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Beneath the Underground?

As the CP music editor trying to cover as many live music events as possible -- staying respectful of every genre, of course -- I often feel like the gatekeeper, the sentry, the security guard, the custodian, etc. While it may seem like Dullsville to certain local clubgoers interested only in a specific style of music or vibe, the local band landscape continually bristles with activity.

There's often more going on than I can keep up with in the music pages -- from the beach clubs and wine bars to the warehouse and skate park parties and heavy metal concerts. When people sometimes complain there's nothing going on, I wonder if they've even looked beyond their iPods and desktops to investigate at all. Even when there's no "big shows" with marquee acts, there's usually some cool local songwriter, acoustic duo, improv group, undiscovered rapper, or gnarly rock band to check out -- at little to zero admission price.

To be sure, a buzz of activity at the bars along the main drag or whatever does not necessarily mean there'll be anything of high quality or interest. There's nothing worse than having to endure a lousy funk or reggae band, or a sloppy rock cover band that can't stay in tune, or a clueless and tuneless acoustic singer-guitarist who truly believes he or she is the next Bobby Dylan or Joni Mitchell, etc.

The "proper" venues around the Charleston area provide the majority of live music -- but not all of it. I recently received a colorful but rambling note from a fellow named Clennan who used to live in town and check out bands on a regular basis. Apparently, he misses his love-hate relationship with the Holy City's music sphere, as illustrated here:

"I'll tell you what is funny about Charleston," he begins. "There is an underground movement that never makes the CP. It started on Felix Street. Three to five bands playing in a trashed squatter-like house that would pack every punk youngster in a living-room for two hours until the noise ordinance of 8 p.m. sets in. It's an insider's, word-of-mouth group. That's what I miss most about Charleston. Not the showered, well-to-do magazine cover fluff that seems to be popular in town. I just wish Charleston was hipper.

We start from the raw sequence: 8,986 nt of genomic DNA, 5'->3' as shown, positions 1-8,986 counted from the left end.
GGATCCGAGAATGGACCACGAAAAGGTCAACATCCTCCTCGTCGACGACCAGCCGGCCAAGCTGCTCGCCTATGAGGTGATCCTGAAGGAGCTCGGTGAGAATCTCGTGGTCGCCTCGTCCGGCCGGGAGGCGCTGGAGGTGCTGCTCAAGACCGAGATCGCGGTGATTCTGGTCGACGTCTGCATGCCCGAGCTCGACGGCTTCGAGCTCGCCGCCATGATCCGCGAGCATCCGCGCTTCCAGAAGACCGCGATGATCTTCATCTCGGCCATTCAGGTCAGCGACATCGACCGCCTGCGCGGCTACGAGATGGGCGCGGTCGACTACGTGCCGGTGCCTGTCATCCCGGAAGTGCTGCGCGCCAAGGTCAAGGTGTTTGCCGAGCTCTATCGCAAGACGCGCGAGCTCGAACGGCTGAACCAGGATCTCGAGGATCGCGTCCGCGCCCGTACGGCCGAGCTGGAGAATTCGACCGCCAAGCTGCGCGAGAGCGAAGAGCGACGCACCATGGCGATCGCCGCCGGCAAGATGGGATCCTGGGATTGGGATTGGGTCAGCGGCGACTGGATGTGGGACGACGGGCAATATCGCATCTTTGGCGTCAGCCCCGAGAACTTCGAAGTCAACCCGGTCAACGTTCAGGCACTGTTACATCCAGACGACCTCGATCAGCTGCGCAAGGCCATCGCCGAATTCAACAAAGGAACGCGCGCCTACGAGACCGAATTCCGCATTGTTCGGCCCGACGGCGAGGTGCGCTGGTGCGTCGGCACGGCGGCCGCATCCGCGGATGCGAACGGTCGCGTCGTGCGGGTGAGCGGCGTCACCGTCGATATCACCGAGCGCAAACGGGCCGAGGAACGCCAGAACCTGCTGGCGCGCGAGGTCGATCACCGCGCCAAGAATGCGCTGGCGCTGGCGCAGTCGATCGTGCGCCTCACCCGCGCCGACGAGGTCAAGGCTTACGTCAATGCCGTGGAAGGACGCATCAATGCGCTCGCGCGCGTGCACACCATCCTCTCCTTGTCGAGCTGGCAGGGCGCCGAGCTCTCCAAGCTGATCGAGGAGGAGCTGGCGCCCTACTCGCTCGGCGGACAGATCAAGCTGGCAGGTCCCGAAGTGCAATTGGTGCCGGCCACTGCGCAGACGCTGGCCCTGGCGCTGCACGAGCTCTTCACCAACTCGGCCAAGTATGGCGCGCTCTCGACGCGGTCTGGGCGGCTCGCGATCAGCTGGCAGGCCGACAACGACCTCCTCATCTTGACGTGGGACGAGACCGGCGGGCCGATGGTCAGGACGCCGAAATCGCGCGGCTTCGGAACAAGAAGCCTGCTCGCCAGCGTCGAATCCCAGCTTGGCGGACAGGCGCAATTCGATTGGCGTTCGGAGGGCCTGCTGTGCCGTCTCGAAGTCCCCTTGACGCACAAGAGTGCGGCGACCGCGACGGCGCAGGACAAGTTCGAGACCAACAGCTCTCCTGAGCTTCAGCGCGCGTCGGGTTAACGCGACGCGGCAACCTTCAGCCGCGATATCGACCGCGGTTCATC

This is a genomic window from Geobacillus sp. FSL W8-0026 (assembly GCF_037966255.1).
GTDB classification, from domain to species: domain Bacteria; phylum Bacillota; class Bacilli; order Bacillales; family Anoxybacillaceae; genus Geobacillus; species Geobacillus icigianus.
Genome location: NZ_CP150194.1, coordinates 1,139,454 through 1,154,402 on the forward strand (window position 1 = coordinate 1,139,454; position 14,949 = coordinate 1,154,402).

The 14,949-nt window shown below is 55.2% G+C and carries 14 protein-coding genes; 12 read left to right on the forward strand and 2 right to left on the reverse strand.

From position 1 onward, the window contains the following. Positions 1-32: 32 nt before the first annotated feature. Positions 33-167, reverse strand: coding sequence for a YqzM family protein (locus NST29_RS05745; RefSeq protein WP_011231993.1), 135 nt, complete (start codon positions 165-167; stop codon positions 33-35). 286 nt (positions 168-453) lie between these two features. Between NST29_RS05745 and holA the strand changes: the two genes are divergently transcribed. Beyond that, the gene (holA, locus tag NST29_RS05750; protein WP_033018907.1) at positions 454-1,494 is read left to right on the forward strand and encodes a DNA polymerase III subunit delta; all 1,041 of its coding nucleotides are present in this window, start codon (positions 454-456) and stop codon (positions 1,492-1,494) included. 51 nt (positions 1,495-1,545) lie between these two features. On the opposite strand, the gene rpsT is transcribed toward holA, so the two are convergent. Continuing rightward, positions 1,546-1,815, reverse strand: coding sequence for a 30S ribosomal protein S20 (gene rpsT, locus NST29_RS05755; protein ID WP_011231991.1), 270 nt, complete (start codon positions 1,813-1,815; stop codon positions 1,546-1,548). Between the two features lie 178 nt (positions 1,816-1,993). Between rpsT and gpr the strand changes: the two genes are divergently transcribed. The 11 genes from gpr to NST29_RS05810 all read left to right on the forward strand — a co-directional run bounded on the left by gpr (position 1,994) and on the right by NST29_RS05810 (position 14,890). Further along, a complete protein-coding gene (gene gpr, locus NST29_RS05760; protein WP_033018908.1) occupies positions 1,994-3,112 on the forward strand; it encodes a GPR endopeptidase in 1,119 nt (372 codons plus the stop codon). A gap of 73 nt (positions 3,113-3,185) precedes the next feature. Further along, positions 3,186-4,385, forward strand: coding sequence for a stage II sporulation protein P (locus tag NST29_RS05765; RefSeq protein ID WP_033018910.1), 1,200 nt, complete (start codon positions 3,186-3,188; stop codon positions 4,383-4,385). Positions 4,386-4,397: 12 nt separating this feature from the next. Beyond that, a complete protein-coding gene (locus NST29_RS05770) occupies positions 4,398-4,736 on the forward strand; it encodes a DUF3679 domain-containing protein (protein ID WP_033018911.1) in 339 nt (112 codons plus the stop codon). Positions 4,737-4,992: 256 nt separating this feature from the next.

"I'm not crunching on the town. It has one of the best still surviving indie record stores in the South. I lived there for three years. I know most of the 'downtown' bands ... but they aren't making headlines, mostly 'cause their names are unprintable and unknown. Most make music for music's sake not for riches or glamor.

"I say quit promoting crap and don't look back. I realize that stupid pothead college kids have no taste in South Carolina, or anywhere for that matter. It's been that way since we were told that Nirvana was actually music. Sad to say that the only real shows are house shows where it's not a who's who of the scene, and instead of shots of Grand-Ma three-ways, it's Cobras and Mickey's."

I'm concerned with a few points. An "insiders, word of mouth group" playing and watching live "unknown" bands in a squat on Felix Street is pretty "underground," but as soon as it's featured in the City Paper or another publication, though, it's less underground. I'm not sure what the "showered well-to-do magazine cover fluff" stuff is. I'm not sure what "downtown bands" are, specifically. I'm not sure what makes a band name "unprintable." I disagree that City Paper "promotes crap" -- we "cover" crap, which is entirely different. I disagree that all Palmetto potheads lack taste; some of them have high tastes and simply lack the ability to act on them post-sesh. And what about Pabst Blue Ribbon, is that somehow elitist nowadays?

Thanks for the note, Clennan. Keep it coming, kids. Keep it moving.


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